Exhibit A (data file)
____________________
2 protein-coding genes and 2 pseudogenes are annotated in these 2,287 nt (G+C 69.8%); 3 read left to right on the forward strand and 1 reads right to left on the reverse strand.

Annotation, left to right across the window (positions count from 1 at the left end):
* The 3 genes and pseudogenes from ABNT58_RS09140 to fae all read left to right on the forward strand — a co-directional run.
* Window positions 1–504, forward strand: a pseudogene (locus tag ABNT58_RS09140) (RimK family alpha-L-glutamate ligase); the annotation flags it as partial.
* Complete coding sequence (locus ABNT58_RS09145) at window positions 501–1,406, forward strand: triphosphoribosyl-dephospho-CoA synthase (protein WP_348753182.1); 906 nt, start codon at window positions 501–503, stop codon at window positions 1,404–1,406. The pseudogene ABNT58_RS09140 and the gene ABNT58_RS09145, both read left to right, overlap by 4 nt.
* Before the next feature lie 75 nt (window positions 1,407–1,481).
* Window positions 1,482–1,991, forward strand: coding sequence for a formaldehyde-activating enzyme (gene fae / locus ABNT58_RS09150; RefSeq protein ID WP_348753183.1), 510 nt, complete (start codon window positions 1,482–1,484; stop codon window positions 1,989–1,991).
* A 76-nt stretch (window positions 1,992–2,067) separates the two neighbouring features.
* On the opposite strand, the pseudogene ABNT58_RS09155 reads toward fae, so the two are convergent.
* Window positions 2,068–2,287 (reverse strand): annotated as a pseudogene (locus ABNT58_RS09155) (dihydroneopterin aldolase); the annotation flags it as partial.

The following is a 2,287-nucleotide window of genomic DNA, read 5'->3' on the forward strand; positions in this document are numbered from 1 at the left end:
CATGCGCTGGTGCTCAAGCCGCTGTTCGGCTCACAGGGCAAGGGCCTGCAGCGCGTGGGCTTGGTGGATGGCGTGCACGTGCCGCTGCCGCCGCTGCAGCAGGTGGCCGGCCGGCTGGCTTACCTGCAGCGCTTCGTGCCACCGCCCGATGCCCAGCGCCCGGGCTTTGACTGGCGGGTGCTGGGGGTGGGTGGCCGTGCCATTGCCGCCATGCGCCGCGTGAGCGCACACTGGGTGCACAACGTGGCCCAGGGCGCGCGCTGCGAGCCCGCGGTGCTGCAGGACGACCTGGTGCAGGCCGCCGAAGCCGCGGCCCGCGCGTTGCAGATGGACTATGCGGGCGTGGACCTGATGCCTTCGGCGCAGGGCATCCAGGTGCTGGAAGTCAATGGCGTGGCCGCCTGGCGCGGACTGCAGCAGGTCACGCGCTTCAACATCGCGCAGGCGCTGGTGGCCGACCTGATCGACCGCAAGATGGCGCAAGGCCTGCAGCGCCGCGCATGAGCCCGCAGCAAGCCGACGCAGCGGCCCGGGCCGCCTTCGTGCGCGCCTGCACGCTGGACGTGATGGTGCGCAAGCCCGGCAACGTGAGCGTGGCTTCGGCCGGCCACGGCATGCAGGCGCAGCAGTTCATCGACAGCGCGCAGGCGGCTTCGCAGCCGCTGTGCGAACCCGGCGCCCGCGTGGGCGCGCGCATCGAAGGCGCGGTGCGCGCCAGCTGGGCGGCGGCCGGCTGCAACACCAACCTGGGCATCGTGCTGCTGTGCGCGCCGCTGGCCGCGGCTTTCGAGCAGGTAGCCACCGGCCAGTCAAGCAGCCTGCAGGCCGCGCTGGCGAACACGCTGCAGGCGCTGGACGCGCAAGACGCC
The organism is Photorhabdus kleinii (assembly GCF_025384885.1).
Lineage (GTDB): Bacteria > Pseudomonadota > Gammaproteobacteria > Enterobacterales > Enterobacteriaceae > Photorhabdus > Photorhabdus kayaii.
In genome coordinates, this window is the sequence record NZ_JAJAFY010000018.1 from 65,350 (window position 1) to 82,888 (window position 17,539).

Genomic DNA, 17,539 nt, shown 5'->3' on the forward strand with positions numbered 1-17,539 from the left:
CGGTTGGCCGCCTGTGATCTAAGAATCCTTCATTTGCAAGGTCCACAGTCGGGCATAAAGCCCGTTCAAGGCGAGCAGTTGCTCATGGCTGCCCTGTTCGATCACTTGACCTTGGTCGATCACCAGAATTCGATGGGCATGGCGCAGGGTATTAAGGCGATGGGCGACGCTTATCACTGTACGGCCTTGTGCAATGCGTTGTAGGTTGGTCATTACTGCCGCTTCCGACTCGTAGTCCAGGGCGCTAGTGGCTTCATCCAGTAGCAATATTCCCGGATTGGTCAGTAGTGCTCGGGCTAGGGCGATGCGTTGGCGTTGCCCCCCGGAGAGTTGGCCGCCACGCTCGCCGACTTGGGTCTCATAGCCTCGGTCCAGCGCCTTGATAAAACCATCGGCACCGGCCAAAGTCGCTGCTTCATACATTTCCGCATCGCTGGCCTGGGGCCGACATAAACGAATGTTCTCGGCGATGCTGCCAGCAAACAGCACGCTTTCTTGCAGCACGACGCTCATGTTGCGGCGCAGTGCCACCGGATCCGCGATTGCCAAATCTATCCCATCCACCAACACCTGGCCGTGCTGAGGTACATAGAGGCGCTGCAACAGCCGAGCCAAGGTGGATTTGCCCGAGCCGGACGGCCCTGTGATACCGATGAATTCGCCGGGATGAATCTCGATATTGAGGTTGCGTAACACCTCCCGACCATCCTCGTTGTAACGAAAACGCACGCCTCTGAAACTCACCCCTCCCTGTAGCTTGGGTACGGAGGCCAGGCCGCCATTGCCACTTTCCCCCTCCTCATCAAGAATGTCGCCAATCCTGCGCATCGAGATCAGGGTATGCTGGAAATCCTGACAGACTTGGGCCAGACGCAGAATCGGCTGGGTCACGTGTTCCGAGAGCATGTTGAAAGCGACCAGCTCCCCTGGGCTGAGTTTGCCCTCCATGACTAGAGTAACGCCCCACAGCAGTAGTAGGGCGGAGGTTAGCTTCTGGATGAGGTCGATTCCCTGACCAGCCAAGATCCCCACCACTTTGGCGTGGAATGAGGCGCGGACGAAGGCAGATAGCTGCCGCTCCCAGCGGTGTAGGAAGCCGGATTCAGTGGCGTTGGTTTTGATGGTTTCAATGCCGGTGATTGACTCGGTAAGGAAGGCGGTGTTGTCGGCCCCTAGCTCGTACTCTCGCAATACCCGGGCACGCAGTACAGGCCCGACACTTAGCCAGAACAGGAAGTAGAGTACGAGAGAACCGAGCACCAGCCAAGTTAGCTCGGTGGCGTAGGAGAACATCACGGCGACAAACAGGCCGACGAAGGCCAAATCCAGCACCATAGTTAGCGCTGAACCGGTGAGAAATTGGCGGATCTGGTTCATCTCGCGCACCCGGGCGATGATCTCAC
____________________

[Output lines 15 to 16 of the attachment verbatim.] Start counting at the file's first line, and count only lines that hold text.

In genome coordinates, this window is the sequence record NZ_JAJAFY010000018.1 from 65,350 (window position 1) to 82,888 (window position 17,539).

Genomic DNA, 17,539 nt, shown 5'->3' on the forward strand with positions numbered 1-17,539 from the left: